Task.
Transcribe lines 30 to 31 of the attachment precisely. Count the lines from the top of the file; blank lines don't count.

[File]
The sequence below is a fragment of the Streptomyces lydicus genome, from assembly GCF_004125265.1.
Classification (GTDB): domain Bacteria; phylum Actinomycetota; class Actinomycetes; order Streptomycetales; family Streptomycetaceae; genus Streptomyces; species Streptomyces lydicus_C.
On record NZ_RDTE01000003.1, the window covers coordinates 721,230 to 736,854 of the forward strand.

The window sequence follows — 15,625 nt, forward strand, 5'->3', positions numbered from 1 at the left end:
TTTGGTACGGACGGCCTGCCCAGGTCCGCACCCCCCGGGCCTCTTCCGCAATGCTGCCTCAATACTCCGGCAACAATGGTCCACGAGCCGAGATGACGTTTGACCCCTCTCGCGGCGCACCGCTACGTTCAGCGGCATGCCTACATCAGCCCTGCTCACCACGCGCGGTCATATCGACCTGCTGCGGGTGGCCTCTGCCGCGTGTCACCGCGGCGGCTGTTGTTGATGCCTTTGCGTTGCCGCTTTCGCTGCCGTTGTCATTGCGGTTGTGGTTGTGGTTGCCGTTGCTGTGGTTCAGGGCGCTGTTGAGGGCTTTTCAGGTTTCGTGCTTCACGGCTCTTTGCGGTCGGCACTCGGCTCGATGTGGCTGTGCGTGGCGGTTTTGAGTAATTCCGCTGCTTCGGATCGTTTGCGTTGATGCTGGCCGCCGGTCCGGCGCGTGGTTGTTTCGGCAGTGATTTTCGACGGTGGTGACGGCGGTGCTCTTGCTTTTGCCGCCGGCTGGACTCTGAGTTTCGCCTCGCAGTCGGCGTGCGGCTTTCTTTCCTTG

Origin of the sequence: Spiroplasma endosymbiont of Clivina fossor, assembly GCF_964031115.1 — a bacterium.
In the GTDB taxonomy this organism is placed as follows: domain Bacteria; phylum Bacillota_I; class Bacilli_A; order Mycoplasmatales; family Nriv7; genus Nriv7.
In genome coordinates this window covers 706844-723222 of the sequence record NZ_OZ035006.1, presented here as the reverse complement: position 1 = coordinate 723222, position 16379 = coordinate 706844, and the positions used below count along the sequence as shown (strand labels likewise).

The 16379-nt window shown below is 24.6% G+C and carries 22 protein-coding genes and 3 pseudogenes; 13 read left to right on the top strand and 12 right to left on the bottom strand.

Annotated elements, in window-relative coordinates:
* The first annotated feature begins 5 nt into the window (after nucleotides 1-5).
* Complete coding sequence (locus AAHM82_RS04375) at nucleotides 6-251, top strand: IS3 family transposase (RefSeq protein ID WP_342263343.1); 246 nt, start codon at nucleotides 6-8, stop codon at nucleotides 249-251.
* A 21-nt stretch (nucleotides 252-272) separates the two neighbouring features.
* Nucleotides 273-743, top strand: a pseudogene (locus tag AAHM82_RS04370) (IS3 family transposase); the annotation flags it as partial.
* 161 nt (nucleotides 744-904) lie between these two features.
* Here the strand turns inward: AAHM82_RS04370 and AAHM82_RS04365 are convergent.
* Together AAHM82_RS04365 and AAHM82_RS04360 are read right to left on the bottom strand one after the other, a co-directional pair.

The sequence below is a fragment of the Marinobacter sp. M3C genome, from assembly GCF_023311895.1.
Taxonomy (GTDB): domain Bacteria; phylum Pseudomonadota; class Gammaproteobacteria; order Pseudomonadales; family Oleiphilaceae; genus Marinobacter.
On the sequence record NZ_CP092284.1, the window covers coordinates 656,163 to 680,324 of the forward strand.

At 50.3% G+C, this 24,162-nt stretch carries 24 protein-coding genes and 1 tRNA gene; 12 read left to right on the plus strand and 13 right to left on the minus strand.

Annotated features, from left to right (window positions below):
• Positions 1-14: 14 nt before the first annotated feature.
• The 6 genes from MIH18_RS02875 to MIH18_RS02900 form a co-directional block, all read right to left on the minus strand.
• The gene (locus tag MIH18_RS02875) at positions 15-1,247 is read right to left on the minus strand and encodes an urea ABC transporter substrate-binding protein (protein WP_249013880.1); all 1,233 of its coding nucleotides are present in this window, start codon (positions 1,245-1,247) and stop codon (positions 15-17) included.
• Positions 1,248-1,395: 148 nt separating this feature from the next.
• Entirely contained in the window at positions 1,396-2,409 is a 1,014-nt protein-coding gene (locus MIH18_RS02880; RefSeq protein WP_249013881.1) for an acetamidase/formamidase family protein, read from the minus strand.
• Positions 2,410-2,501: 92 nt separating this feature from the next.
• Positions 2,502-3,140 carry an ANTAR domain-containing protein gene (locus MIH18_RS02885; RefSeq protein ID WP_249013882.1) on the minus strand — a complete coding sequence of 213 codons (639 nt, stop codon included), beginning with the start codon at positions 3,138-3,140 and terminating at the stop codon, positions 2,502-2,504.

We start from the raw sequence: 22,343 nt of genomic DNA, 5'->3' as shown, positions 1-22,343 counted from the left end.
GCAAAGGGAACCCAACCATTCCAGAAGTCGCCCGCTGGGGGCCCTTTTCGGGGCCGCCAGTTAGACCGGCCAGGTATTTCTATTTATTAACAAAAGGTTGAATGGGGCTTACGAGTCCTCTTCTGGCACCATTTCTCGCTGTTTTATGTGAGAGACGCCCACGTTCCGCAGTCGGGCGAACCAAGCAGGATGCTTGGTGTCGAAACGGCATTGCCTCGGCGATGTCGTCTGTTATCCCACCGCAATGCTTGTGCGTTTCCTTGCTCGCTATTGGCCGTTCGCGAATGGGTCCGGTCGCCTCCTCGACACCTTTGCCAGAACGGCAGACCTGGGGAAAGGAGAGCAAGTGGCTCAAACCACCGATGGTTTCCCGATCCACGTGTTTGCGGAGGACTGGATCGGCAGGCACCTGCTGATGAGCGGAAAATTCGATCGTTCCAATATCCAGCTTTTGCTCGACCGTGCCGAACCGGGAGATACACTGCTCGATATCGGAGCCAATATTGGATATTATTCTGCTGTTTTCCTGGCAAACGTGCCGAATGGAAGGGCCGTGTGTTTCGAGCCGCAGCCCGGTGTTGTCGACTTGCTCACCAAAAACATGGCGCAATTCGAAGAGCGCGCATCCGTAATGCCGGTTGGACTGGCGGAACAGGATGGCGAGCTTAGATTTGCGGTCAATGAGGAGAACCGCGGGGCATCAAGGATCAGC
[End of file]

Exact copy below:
We start from the raw sequence: 22,343 nt of genomic DNA, 5'->3' as shown, positions 1-22,343 counted from the left end.
GCAAAGGGAACCCAACCATTCCAGAAGTCGCCCGCTGGGGGCCCTTTTCGGGGCCGCCAGTTAGACCGGCCAGGTATTTCTATTTATTAACAAAAGGTTGAATGGGGCTTACGAGTCCTCTTCTGGCACCATTTCTCGCTGTTTTATGTGAGAGACGCCCACGTTCCGCAGTCGGGCGAACCAAGCAGGATGCTTGGTGTCGAAACGGCATTGCCTCGGCGATGTCGTCTGTTATCCCACCGCAATGCTTGTGCGTTTCCTTGCTCGCTATTGGCCGTTCGCGAATGGGTCCGGTCGCCTCCTCGACACCTTTGCCAGAACGGCAGACCTGGGGAAAGGAGAGCAAGTGGCTCAAACCACCGATGGTTTCCCGATCCACGTGTTTGCGGAGGACTGGATCGGCAGGCACCTGCTGATGAGCGGAAAATTCGATCGTTCCAATATCCAGCTTTTGCTCGACCGTGCCGAACCGGGAGATACACTGCTCGATATCGGAGCCAATATTGGATATTATTCTGCTGTTTTCCTGGCAAACGTGCCGAATGGAAGGGCCGTGTGTTTCGAGCCGCAGCCCGGTGTTGTCGACTTGCTCACCAAAAACATGGCGCAATTCGAAGAGCGCGCATCCGTAATGCCGGTTGGACTGGCGGAACAGGATGGCGAGCTTAGATTTGCGGTCAATGAGGAGAACCGCGGGGCATCAAGGATCAGC